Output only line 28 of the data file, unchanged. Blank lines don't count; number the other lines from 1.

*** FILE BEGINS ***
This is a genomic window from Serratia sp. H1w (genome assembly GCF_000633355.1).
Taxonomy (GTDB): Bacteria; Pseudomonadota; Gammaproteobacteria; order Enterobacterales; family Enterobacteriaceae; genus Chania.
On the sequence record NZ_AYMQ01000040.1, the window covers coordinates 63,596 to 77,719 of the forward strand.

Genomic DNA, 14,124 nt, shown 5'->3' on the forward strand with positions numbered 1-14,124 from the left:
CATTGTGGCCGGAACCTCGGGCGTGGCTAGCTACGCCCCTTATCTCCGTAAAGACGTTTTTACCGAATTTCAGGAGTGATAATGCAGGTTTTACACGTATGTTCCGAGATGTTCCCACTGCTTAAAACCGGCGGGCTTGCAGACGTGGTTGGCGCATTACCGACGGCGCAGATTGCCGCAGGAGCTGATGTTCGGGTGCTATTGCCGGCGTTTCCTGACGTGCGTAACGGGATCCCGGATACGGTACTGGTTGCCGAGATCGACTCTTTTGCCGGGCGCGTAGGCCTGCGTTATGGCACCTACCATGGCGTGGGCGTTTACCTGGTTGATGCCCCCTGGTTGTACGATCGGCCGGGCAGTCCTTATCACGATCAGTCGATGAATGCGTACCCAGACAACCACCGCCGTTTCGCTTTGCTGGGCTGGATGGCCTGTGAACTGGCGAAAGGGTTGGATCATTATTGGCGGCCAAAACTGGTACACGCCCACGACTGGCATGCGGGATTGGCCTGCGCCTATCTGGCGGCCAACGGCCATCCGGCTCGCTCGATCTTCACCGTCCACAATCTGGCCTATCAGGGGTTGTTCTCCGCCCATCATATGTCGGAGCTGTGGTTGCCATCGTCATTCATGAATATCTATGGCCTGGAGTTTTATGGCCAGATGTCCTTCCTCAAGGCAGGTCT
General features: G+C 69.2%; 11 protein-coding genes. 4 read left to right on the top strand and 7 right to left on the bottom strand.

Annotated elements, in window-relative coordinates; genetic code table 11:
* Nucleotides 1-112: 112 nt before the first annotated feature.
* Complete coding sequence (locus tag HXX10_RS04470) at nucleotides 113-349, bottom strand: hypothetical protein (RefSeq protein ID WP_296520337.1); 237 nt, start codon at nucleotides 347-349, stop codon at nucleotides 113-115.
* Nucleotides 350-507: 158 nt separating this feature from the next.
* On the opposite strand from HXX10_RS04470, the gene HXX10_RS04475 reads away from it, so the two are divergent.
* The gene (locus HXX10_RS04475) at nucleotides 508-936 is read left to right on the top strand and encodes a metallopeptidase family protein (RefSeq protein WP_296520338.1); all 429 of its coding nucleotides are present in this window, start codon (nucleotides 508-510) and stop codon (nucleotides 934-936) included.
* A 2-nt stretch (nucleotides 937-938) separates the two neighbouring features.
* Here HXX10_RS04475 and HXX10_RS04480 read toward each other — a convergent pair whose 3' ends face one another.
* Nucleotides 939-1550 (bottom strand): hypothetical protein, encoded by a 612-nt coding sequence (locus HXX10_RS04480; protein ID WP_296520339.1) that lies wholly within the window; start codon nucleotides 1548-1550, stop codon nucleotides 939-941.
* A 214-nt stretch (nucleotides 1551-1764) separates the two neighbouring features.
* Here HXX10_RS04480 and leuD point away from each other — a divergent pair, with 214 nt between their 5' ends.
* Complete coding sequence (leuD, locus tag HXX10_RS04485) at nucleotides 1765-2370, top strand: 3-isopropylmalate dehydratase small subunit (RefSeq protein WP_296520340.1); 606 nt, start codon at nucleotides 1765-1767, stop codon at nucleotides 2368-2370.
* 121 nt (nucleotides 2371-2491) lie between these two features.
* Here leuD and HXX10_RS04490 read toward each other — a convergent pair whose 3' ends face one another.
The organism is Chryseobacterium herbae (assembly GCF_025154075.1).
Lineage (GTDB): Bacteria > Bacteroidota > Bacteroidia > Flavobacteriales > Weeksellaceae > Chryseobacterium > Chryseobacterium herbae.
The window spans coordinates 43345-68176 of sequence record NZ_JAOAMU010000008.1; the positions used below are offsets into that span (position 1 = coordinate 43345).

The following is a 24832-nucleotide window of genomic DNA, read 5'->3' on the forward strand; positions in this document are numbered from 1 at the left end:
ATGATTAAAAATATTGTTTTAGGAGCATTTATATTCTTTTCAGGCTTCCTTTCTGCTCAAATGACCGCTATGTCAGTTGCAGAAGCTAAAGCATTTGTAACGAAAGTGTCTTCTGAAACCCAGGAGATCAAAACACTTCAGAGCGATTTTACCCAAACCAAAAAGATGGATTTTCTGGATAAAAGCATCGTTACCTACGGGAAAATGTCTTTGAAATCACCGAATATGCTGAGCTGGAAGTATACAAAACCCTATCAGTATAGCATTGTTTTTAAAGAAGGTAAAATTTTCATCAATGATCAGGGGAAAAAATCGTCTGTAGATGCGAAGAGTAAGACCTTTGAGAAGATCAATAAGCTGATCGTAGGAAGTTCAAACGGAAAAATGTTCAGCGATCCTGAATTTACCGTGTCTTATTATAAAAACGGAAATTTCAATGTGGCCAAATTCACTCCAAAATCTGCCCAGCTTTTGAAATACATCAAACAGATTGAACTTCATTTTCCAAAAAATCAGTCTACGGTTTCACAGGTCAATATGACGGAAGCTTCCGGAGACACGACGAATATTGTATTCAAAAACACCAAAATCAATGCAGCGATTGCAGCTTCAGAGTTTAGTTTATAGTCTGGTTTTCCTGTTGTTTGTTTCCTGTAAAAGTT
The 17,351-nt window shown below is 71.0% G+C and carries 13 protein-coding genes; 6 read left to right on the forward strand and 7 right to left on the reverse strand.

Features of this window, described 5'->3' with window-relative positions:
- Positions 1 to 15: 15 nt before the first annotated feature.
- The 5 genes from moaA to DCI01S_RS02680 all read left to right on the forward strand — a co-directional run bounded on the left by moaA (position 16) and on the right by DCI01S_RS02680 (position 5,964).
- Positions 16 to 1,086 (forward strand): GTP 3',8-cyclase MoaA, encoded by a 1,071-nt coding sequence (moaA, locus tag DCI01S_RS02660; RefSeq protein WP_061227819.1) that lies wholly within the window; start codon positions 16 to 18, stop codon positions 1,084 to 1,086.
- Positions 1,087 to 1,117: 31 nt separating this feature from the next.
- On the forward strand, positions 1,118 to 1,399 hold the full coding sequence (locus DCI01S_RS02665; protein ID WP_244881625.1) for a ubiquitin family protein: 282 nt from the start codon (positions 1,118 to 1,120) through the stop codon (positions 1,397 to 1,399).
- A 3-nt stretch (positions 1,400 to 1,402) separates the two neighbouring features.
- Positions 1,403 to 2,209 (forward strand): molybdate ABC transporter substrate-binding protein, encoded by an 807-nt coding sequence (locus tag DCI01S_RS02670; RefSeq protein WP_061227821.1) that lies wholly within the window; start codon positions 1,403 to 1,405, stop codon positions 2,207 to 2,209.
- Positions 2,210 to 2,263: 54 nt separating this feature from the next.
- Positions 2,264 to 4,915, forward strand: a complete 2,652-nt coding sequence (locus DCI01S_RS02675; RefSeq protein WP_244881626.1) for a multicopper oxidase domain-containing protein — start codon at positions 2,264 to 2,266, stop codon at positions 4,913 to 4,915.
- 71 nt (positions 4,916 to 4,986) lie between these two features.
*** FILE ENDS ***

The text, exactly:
- Positions 1 to 15: 15 nt before the first annotated feature.